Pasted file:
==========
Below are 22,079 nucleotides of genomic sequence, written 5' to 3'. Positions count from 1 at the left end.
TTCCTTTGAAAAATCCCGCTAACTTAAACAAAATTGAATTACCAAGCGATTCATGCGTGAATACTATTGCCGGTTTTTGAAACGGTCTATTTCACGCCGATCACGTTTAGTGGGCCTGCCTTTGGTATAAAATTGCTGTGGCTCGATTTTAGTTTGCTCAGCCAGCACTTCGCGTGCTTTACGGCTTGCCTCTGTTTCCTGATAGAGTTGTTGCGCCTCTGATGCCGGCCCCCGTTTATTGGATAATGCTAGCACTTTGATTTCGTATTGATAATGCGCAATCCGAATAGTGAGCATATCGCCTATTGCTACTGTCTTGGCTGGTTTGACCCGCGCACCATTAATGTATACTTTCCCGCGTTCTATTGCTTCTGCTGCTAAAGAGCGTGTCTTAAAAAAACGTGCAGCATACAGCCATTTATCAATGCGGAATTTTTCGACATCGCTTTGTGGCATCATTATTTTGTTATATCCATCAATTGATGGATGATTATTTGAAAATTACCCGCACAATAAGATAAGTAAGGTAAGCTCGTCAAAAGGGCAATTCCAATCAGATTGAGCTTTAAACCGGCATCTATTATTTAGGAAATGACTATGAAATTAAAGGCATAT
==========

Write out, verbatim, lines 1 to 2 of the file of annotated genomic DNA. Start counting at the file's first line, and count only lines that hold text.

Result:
Below are 22,079 nucleotides of genomic sequence, written 5' to 3'. Positions count from 1 at the left end.
TTCCTTTGAAAAATCCCGCTAACTTAAACAAAATTGAATTACCAAGCGATTCATGCGTGAATACTATTGCCGGTTTTTGAAACGGTCTATTTCACGCCGATCACGTTTAGTGGGCCTGCCTTTGGTATAAAATTGCTGTGGCTCGATTTTAGTTTGCTCAGCCAGCACTTCGCGTGCTTTACGGCTTGCCTCTGTTTCCTGATAGAGTTGTTGCGCCTCTGATGCCGGCCCCCGTTTATTGGATAATGCTAGCACTTTGATTTCGTATTGATAATGCGCAATCCGAATAGTGAGCATATCGCCTATTGCTACTGTCTTGGCTGGTTTGACCCGCGCACCATTAATGTATACTTTCCCGCGTTCTATTGCTTCTGCTGCTAAAGAGCGTGTCTTAAAAAAACGTGCAGCATACAGCCATTTATCAATGCGGAATTTTTCGACATCGCTTTGTGGCATCATTATTTTGTTATATCCATCAATTGATGGATGATTATTTGAAAATTACCCGCACAATAAGATAAGTAAGGTAAGCTCGTCAAAAGGGCAATTCCAATCAGATTGAGCTTTAAACCGGCATCTATTATTTAGGAAATGACTATGAAATTAAAGGCATAT